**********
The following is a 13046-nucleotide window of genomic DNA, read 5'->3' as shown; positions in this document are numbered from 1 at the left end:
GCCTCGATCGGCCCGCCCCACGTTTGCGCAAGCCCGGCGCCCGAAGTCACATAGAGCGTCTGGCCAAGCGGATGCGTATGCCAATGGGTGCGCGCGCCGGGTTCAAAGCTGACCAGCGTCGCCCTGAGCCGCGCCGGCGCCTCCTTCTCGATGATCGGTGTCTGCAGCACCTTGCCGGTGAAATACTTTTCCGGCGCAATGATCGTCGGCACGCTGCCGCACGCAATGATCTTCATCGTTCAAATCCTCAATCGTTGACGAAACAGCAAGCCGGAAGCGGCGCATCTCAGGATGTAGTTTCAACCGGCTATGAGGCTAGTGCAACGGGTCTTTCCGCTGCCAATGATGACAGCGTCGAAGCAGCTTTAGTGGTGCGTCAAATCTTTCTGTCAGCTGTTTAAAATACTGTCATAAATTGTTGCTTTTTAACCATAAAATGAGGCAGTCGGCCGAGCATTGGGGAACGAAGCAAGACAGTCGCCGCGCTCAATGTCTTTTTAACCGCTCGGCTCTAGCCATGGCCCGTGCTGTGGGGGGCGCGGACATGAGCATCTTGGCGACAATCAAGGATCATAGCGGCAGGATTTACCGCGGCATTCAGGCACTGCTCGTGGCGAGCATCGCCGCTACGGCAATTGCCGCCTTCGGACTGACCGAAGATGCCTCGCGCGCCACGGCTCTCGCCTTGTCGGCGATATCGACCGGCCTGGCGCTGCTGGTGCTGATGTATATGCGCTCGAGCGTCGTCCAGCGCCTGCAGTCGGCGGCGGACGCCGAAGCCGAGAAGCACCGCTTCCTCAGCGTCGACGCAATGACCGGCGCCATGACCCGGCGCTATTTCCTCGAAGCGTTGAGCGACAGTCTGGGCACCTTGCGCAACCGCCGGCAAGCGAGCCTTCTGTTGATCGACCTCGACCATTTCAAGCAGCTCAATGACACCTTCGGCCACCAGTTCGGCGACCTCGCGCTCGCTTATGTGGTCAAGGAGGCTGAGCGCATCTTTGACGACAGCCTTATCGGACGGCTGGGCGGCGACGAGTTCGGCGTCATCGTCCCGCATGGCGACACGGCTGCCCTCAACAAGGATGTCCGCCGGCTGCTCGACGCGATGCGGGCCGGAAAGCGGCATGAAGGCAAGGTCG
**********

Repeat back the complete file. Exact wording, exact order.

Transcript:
The following is a 13046-nucleotide window of genomic DNA, read 5'->3' as shown; positions in this document are numbered from 1 at the left end:
GCCTCGATCGGCCCGCCCCACGTTTGCGCAAGCCCGGCGCCCGAAGTCACATAGAGCGTCTGGCCAAGCGGATGCGTATGCCAATGGGTGCGCGCGCCGGGTTCAAAGCTGACCAGCGTCGCCCTGAGCCGCGCCGGCGCCTCCTTCTCGATGATCGGTGTCTGCAGCACCTTGCCGGTGAAATACTTTTCCGGCGCAATGATCGTCGGCACGCTGCCGCACGCAATGATCTTCATCGTTCAAATCCTCAATCGTTGACGAAACAGCAAGCCGGAAGCGGCGCATCTCAGGATGTAGTTTCAACCGGCTATGAGGCTAGTGCAACGGGTCTTTCCGCTGCCAATGATGACAGCGTCGAAGCAGCTTTAGTGGTGCGTCAAATCTTTCTGTCAGCTGTTTAAAATACTGTCATAAATTGTTGCTTTTTAACCATAAAATGAGGCAGTCGGCCGAGCATTGGGGAACGAAGCAAGACAGTCGCCGCGCTCAATGTCTTTTTAACCGCTCGGCTCTAGCCATGGCCCGTGCTGTGGGGGGCGCGGACATGAGCATCTTGGCGACAATCAAGGATCATAGCGGCAGGATTTACCGCGGCATTCAGGCACTGCTCGTGGCGAGCATCGCCGCTACGGCAATTGCCGCCTTCGGACTGACCGAAGATGCCTCGCGCGCCACGGCTCTCGCCTTGTCGGCGATATCGACCGGCCTGGCGCTGCTGGTGCTGATGTATATGCGCTCGAGCGTCGTCCAGCGCCTGCAGTCGGCGGCGGACGCCGAAGCCGAGAAGCACCGCTTCCTCAGCGTCGACGCAATGACCGGCGCCATGACCCGGCGCTATTTCCTCGAAGCGTTGAGCGACAGTCTGGGCACCTTGCGCAACCGCCGGCAAGCGAGCCTTCTGTTGATCGACCTCGACCATTTCAAGCAGCTCAATGACACCTTCGGCCACCAGTTCGGCGACCTCGCGCTCGCTTATGTGGTCAAGGAGGCTGAGCGCATCTTTGACGACAGCCTTATCGGACGGCTGGGCGGCGACGAGTTCGGCGTCATCGTCCCGCATGGCGACACGGCTGCCCTCAACAAGGATGTCCGCCGGCTGCTCGACGCGATGCGGGCCGGAAAGCGGCATGAAGGCAAGGTCG